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Friday, December 27, 2013
Christmas was pretty busy for me this year. Luckily it was a day off at the office, Christmas is not a public holiday here and many businesses in Qatar don't give it as a holiday. This means while I had the day off for the most part it was just a regular day in the city. All the stores and restaurants were open.
This year the Christmas decorations at malls, stores, and especially hotels were a lot more subdued than previous years. Some friends of mine were telling me about how at hotels like the Ritz there were very few Christmas decorations, and certainly nothing to the extent there were in the past. I discussed this with two different Qataris and both said it was likely due to a more conservative stance by the new Emir, Sheikh Tamim. That doesn't seem unreasonable, recently hotels were ordered to not serve alcohol outside or by the pools so Qatar appears to be getting a little more conservative in regards to non-Muslim activities.
I celebrated Christmas by sleeping in (yay!), then running around picking up a couple of things before heading over to my friend’s for an early Christmas dinner, including turkey, all the trimmings, even pumpkin pie (my favourite). Exchanged gifts of course, and for their daughter I gave her some new clothes. Hopefully she’s still young enough to not care that she received clothes for Christmas, when you’re a kid you eventually reach an age where you hope for toys and clothes are not a ‘cool’ gift.
In the past we've met for Christmas at a hotel buffet but this year my friends decided to host at their place, starting the dinner early so that the young children at the dinner could go to bed at a decent time. Which was great because I had to leave around 7 to go to . . .
. . . a wedding!
Remember how I mentioned that Christmas is not a holiday in Qatar? To Muslims this is just any other day and it just so happened to be the day one of my Qatari friends was getting married. So I went to the hall, chatted with a lot of my friends who were also there for the celebration, gave my congratulations to the groom of course and watched some of the festivities (unfortunately I forgot my camera though). The evening ended at a hotel café on the beach with some of my friends, chatting while they smoked shisha.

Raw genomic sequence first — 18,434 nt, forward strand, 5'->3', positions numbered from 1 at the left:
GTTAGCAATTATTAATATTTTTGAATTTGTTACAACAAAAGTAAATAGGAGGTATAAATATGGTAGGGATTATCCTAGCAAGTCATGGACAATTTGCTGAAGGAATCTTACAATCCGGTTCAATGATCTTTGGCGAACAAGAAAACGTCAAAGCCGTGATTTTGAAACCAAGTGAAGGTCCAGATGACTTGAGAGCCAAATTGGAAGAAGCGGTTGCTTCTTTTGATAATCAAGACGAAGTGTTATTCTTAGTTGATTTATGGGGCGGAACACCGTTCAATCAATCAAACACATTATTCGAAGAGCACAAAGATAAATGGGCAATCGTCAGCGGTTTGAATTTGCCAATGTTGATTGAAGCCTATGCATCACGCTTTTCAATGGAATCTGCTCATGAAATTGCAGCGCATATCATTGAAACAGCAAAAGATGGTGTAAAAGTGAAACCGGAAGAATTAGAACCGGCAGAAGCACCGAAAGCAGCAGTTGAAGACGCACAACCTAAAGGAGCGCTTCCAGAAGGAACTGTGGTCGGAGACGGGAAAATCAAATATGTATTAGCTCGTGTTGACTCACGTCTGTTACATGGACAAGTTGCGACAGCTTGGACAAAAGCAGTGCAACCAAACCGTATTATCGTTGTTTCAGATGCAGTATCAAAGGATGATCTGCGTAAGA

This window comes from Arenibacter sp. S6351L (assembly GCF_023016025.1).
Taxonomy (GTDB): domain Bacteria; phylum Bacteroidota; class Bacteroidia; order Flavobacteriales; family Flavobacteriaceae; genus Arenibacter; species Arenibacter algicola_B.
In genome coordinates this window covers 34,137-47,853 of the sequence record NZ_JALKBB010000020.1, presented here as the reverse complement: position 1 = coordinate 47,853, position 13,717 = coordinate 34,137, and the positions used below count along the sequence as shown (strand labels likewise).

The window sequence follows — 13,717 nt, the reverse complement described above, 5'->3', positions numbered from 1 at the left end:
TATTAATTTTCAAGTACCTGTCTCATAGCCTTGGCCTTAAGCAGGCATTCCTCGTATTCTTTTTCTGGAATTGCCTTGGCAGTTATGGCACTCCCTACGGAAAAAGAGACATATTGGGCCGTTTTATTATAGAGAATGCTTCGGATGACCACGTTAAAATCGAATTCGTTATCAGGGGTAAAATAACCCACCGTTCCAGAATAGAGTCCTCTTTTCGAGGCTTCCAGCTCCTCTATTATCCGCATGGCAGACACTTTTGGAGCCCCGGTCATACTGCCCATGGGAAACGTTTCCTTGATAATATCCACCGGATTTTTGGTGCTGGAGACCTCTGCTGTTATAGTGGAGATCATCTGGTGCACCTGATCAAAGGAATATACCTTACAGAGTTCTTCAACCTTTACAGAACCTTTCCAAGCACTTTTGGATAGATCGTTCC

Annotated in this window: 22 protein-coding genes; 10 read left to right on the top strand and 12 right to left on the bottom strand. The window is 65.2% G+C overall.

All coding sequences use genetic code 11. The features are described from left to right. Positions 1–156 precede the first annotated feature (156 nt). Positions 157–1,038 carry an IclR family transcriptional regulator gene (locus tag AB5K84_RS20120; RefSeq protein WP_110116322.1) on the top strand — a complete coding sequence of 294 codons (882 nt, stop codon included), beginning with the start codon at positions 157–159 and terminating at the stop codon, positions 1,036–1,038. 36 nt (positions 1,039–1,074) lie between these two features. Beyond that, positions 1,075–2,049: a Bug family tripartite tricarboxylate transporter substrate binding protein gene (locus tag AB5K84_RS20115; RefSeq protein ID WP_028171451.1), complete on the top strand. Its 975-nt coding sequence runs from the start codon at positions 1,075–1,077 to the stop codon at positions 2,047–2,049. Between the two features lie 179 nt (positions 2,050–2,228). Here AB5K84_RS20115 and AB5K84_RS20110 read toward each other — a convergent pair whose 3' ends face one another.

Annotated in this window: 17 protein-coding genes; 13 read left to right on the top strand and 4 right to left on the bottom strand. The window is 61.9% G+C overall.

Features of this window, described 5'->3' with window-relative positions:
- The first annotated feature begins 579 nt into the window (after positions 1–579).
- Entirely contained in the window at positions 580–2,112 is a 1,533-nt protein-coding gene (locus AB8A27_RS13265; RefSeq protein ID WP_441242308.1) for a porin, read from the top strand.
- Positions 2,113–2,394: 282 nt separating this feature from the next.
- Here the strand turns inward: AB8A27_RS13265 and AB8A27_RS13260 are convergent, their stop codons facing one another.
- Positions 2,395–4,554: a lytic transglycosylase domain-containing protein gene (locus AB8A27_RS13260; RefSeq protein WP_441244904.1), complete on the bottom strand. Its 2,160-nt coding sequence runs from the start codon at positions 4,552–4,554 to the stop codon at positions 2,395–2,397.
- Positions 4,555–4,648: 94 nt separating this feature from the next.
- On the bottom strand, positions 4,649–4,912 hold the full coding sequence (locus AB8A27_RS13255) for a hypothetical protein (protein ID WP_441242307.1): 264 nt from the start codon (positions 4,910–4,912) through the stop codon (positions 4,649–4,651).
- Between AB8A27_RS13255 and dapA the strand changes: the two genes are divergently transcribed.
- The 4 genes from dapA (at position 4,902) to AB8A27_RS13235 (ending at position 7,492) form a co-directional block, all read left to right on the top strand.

It was not a typical Western Christmas but I’ll take it anyday.
Sunday, December 22, 2013
Thursday, December 19, 2013
This year I started National Day (December 18th) on the wrong foot -- I overslept so there was no way I could get down to the Corniche in time for the parade. I had to make do with watching the aerial show from the street outside my apartment building.
From there it was off to Katara to see the National Day festivities. There was a long line up to get in I soon found out that was because they were stopping cars to hand them gifts.
I was given a big box. Inside was a garland of flowers. That was nice of them, I wasn't sure what to do with it though.
Many Qataris decorate their vehicles for National Day. Plenty of shops offer painting or other forms of patriotic covers for their vehicle.
Many were also wearing clothing with national colors (such as maroon thobes, something I don't see any other time of year).
It was pretty busy down at Katara, and most of the events hadn't started yet.
There were all sorts of things for kids, like horses for kids to sit on.
There was also a huge book where people could write their support for Qatar.
And stunt parachuting.
And some activities on the beach.
Waiting outside the amphitheater was the Emiri Guard’s band
So I went into the amphitheater, took a seat, and watched them give a 40-minute performance.
I left around 4:45 in order to get home before the traffic got bad. Too late, the roads were already jampacked and it took me about an hour to get home. From there I walked to Souq Waqif (it would take me longer to find a parking space than to walk there). Not surprisingly it was packed.
In the square they had traditional singing by Arab ladies, which was a rarity. Almost any time I've seen traditional singing it was by men.
After dinner at the Souq I went down to the Corniche to watch the fireworks. No surprise that the Corniche was packed with people waiting for the fireworks. I think tens of thousands were there.
The road was also packed with vehicles. Many of them were waving flags and generally celebrating the holiday.
After the excellent fireworks display (sorry, my pictures didn’t turn out) I wandered back home. Thankfully I lived close enough to walk back, I'm sure it took some people hours to get home.
Happy National Day Qatar!
Tuesday, December 17, 2013
Last night I was invited to one of the tribal tents set up for National Day. Have you heard of National Day Ceremonial Road? Neither had I. It is out in Rayyan, past Education City but before Rayyan Stadium (you can find it on Google maps). It's a huge road near the palace where Qataris set up massive tents to celebrate National Day. It is located near the main palace so that His Highness the Emir can easily visit the celebrations.